After a worldwide outage took place when Facebook and its subsidiaries went down, Mark Zuckerberg apologised to users, but it didn’t quite go as expected.
On Monday, October 4, Facebook and its other platforms, such as Instagram and WhatsApp, went offline from around 4.30pm BST (11.30 EST) for six hours, sparking many internet users to take to Twitter to complain, celebrate, and share a host of great memes.
However, many have been quick to mock the CEO and co-founder over the length of time the issue took to resolve, his apology, and the money the mogul subsequently lost, while others admitted they actually quite enjoyed the downtime away from the apps.
37-year-old Zuckerberg lost an astonishing amount of money during the crash, subsequently sliding down to fifth place on the Bloomberg Billionaires Index, after losing around $6 billion because of the outage.
Despite posting an apology for the ‘disruption’ on Facebook after the issue had resolved, internet users were left far from impressed. Zuckerberg’s post has amassed over 2.2 million reactions and 597,000 comments, with many responding to the over six hour blackout. One said: ‘Thanks coz of this problem I sleep well last night and good morning to you.’
Thank you Mr Mark Zuckerberg for giving us a #SocialMedia breather. I slept so well last night with no pings from Facebook, WhatsApp, Instagram or Messenger. But seriously, it wasn’t so cool on your side to be down for so long
Unless you’ve made some really interesting upgrades to all these services so that we can enjoy sharing stories with our friends even more, then that’s cool with me.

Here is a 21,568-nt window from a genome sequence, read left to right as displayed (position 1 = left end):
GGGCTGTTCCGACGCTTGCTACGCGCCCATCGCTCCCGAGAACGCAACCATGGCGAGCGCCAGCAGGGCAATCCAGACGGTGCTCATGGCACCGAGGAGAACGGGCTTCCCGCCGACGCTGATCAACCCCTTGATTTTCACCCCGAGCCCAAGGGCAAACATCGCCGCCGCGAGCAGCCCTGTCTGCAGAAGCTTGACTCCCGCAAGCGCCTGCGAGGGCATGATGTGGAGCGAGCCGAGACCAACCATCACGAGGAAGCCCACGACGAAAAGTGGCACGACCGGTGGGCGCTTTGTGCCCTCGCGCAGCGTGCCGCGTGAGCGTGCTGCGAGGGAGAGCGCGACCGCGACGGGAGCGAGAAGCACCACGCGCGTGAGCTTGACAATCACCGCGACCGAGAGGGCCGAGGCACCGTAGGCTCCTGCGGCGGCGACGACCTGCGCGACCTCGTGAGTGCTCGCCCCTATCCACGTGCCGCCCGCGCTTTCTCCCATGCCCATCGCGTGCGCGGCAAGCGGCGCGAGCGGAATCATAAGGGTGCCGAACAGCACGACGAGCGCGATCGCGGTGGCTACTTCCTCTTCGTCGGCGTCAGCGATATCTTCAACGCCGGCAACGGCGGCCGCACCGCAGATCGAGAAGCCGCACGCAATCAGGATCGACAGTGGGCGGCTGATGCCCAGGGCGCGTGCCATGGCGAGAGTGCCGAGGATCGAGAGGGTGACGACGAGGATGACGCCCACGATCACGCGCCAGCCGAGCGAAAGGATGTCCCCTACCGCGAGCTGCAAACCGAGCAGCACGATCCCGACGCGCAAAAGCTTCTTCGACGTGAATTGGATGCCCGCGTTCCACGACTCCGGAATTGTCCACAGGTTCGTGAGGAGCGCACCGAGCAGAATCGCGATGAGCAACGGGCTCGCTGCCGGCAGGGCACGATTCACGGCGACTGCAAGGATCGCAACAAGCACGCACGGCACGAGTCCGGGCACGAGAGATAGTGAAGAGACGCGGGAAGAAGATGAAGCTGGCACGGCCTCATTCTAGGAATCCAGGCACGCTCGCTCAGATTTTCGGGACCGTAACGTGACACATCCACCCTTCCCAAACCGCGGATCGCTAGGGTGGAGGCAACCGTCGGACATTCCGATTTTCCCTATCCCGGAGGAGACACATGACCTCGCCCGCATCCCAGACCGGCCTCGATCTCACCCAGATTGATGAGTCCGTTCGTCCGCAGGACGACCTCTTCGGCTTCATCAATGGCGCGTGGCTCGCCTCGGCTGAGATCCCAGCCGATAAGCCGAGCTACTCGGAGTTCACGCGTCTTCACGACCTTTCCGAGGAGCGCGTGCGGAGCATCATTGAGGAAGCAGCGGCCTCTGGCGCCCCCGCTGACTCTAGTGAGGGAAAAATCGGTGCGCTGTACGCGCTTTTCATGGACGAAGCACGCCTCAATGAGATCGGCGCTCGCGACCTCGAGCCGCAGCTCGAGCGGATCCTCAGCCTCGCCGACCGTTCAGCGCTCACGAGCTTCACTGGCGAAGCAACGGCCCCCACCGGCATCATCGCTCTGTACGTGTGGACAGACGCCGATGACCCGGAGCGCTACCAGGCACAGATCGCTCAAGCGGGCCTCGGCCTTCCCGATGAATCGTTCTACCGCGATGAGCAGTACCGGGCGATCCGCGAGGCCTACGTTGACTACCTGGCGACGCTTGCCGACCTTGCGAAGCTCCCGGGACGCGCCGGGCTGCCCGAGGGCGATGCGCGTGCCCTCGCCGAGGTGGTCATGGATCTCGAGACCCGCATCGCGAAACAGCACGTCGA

A third said: ‘Take it back offline until the weekend.’
Others told Zuckerberg to get off his ‘high horse’ after he said in his apology, ‘ I know how much you rely on our services to stay connected with the people you care about’.
Facebook said that the root of the problem of the outage was due to configuration changes to the routers.
Experts later revealed that the problem took so long to fix due to all of Facebook’s internal systems being run through Facebook itself, which had lost its quickest route via BGP to its DNS servers.
Servers in California had to be manually reset by a technical team, and such outages, while rare, aren’t ruled out from being able to occur again in the future.
The social media giant assured that no one’s personal data was put at risk and stressed that an investigation into the issue would continue ‘to make [their] infrastructure more resilient’.